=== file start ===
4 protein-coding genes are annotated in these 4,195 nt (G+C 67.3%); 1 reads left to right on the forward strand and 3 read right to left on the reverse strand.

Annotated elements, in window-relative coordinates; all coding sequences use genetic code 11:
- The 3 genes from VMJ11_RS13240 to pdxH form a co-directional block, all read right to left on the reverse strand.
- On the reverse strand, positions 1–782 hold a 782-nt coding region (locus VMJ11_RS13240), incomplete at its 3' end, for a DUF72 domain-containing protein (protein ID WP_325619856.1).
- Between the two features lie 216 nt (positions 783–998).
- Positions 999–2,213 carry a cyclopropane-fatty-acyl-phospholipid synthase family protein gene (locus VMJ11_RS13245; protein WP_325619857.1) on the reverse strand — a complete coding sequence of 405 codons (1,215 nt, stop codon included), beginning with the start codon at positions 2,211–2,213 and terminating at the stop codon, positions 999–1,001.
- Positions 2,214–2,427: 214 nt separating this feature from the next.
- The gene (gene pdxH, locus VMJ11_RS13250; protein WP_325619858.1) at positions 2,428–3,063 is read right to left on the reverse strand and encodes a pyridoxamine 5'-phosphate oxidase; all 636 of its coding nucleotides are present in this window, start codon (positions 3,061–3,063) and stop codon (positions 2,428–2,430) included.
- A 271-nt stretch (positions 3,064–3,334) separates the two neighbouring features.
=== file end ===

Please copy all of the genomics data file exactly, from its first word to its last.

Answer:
4 protein-coding genes are annotated in these 4,195 nt (G+C 67.3%); 1 reads left to right on the forward strand and 3 read right to left on the reverse strand.

Annotated elements, in window-relative coordinates; all coding sequences use genetic code 11:
- The 3 genes from VMJ11_RS13240 to pdxH form a co-directional block, all read right to left on the reverse strand.
- On the reverse strand, positions 1–782 hold a 782-nt coding region (locus VMJ11_RS13240), incomplete at its 3' end, for a DUF72 domain-containing protein (protein ID WP_325619856.1).
- Between the two features lie 216 nt (positions 783–998).
- Positions 999–2,213 carry a cyclopropane-fatty-acyl-phospholipid synthase family protein gene (locus VMJ11_RS13245; protein WP_325619857.1) on the reverse strand — a complete coding sequence of 405 codons (1,215 nt, stop codon included), beginning with the start codon at positions 2,211–2,213 and terminating at the stop codon, positions 999–1,001.
- Positions 2,214–2,427: 214 nt separating this feature from the next.
- The gene (gene pdxH, locus VMJ11_RS13250; protein WP_325619858.1) at positions 2,428–3,063 is read right to left on the reverse strand and encodes a pyridoxamine 5'-phosphate oxidase; all 636 of its coding nucleotides are present in this window, start codon (positions 3,061–3,063) and stop codon (positions 2,428–2,430) included.
- A 271-nt stretch (positions 3,064–3,334) separates the two neighbouring features.